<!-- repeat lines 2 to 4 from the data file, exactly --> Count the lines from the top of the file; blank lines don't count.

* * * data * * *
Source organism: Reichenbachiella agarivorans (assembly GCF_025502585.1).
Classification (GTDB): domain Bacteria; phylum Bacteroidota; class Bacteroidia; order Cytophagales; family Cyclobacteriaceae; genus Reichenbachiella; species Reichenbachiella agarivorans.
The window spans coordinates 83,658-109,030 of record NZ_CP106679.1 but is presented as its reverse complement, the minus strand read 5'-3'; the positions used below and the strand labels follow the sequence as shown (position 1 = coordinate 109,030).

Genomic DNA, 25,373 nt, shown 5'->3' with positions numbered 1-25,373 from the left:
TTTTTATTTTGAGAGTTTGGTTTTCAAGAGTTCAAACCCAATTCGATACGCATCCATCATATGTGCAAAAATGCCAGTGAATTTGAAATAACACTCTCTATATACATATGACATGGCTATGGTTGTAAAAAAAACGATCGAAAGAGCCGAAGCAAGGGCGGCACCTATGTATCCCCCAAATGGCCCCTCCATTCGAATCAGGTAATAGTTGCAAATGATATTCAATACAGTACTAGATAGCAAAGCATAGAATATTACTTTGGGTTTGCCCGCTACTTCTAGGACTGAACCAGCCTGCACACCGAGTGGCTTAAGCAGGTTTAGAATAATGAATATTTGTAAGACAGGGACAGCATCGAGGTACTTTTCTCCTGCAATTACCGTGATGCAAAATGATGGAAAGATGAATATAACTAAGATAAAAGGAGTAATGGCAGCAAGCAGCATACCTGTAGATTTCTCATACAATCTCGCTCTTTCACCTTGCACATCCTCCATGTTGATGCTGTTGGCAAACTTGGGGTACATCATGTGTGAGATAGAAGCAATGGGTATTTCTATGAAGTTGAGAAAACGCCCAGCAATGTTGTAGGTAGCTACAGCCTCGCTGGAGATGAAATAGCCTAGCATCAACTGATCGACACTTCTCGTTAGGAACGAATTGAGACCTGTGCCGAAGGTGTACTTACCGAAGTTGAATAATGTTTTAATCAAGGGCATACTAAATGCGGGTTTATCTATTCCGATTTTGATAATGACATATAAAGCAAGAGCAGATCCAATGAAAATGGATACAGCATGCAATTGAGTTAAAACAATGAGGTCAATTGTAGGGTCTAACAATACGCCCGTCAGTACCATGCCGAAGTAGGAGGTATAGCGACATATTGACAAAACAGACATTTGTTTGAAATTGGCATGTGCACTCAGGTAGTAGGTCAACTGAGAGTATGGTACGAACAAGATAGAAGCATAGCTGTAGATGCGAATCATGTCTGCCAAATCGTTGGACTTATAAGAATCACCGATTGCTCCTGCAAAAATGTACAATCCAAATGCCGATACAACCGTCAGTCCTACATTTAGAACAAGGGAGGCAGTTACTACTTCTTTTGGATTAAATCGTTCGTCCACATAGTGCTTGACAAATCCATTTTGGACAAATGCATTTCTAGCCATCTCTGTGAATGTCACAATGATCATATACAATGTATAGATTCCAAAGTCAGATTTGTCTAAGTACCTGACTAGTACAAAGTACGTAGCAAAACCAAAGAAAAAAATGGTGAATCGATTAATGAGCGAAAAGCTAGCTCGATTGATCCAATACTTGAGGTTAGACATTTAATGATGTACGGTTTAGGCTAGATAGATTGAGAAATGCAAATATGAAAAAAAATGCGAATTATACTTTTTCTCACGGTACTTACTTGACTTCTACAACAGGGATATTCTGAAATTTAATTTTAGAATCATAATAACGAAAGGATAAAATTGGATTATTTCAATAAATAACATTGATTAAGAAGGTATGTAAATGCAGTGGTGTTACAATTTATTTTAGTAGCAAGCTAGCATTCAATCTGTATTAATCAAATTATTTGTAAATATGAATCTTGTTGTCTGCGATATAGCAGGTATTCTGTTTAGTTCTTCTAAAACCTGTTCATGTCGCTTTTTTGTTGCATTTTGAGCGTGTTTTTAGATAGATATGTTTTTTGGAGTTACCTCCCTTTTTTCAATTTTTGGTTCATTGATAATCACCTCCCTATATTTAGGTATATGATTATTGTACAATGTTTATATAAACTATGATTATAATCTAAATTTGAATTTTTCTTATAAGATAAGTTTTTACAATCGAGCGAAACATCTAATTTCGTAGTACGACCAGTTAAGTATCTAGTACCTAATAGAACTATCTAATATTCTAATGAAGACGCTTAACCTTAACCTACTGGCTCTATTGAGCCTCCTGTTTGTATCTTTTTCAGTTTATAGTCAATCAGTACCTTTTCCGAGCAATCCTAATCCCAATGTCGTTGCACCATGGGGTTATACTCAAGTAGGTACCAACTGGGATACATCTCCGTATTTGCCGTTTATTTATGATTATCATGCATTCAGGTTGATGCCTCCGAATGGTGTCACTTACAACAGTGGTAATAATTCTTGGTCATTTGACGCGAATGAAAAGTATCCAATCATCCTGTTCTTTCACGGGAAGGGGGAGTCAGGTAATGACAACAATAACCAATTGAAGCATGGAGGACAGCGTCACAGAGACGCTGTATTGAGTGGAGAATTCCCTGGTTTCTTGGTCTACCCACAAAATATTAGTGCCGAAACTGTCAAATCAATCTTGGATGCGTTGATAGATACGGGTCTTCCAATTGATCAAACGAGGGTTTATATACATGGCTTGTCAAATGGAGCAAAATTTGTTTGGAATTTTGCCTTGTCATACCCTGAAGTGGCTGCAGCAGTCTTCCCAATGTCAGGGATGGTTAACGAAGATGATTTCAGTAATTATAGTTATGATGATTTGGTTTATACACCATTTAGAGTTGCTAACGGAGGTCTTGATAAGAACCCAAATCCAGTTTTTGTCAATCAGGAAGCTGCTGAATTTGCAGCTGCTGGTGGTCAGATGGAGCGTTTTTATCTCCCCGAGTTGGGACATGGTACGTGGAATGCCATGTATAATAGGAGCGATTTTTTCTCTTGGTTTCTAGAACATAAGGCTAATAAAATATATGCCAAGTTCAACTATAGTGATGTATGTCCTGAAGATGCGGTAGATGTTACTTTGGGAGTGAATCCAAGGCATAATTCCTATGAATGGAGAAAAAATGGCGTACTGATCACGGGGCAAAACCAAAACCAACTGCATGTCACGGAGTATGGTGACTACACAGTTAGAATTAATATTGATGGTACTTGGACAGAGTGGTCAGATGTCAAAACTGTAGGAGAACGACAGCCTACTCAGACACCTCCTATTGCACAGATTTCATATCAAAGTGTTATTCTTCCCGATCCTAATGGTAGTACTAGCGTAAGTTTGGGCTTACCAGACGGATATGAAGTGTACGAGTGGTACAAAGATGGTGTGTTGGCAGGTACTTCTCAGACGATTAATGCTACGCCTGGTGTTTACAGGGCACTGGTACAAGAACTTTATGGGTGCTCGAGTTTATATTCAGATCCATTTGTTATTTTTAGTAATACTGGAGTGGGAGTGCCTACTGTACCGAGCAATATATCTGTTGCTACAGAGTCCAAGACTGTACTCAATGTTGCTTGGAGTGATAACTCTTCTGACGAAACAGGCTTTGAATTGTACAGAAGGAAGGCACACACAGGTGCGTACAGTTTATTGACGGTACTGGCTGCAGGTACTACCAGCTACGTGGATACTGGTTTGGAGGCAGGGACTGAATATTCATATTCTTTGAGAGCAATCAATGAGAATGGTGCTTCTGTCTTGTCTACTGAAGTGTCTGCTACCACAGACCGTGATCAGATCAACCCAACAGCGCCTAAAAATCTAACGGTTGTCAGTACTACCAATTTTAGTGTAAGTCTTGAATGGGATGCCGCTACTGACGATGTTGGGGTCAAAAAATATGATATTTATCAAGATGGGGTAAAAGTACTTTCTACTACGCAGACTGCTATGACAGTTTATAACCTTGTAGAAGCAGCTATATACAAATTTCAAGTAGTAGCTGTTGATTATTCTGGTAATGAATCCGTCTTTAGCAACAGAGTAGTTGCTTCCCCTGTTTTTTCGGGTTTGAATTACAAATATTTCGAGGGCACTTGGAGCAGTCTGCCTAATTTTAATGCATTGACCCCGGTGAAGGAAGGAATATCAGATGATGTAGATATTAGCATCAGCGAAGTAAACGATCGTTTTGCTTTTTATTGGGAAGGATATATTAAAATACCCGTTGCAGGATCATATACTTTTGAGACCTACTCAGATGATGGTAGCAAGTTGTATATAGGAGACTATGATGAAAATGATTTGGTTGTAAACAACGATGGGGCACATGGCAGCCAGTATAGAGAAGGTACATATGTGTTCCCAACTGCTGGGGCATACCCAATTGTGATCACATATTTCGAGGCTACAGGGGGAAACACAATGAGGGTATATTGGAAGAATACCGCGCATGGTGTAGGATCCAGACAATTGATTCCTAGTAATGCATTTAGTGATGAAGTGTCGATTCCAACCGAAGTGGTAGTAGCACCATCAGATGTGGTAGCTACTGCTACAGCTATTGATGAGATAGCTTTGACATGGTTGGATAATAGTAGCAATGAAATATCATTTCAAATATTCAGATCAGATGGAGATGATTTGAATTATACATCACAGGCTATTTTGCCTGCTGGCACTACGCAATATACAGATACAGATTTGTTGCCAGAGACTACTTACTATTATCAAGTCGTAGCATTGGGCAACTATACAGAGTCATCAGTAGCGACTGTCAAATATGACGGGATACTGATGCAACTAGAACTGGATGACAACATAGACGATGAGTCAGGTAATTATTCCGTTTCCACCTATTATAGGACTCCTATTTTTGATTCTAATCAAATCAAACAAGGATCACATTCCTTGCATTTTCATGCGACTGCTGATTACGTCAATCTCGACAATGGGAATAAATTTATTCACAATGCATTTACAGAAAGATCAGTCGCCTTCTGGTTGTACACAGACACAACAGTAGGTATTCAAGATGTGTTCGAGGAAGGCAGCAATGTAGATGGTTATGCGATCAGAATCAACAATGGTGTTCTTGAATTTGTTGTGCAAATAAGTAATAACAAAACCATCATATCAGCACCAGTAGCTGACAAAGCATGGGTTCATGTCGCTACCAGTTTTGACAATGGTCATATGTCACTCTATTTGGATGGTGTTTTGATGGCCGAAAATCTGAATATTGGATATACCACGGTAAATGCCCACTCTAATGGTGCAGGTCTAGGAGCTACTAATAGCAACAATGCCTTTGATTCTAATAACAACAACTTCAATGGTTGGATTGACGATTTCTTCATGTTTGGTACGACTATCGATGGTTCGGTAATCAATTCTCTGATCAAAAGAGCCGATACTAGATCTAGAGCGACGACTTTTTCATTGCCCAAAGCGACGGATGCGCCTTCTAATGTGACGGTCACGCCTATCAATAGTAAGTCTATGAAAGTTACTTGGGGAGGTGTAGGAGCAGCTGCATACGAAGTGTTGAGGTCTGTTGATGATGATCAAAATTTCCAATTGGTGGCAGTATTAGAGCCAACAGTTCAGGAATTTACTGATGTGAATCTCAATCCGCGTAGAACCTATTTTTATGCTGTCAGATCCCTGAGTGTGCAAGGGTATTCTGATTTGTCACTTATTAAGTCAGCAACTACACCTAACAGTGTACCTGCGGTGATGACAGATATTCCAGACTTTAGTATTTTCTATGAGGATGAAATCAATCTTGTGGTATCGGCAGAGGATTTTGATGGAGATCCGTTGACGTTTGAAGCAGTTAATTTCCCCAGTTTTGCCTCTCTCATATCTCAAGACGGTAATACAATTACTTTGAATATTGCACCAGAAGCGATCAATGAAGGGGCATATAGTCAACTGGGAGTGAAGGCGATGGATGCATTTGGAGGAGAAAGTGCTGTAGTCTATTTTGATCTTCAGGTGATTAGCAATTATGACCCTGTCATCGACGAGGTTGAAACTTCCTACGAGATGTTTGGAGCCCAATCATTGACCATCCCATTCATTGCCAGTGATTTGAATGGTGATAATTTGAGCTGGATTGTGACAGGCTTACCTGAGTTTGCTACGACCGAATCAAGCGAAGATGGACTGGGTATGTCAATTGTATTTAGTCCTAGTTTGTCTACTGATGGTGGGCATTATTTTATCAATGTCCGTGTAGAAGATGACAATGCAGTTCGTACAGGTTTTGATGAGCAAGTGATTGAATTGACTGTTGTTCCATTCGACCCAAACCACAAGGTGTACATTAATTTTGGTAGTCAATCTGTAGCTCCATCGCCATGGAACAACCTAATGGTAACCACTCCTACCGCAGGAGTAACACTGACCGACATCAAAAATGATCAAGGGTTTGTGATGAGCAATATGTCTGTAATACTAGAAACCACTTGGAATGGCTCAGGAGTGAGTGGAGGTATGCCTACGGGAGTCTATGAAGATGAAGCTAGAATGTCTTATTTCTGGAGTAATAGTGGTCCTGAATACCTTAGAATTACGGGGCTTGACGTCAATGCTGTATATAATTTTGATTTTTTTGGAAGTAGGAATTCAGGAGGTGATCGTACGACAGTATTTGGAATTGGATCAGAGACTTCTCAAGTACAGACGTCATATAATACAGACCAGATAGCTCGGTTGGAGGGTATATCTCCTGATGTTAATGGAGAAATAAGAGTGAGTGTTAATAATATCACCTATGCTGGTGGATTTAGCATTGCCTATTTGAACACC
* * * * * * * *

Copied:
Classification (GTDB): domain Bacteria; phylum Bacteroidota; class Bacteroidia; order Cytophagales; family Cyclobacteriaceae; genus Reichenbachiella; species Reichenbachiella agarivorans.
The window spans coordinates 83,658-109,030 of record NZ_CP106679.1 but is presented as its reverse complement, the minus strand read 5'-3'; the positions used below and the strand labels follow the sequence as shown (position 1 = coordinate 109,030).

Genomic DNA, 25,373 nt, shown 5'->3' with positions numbered 1-25,373 from the left: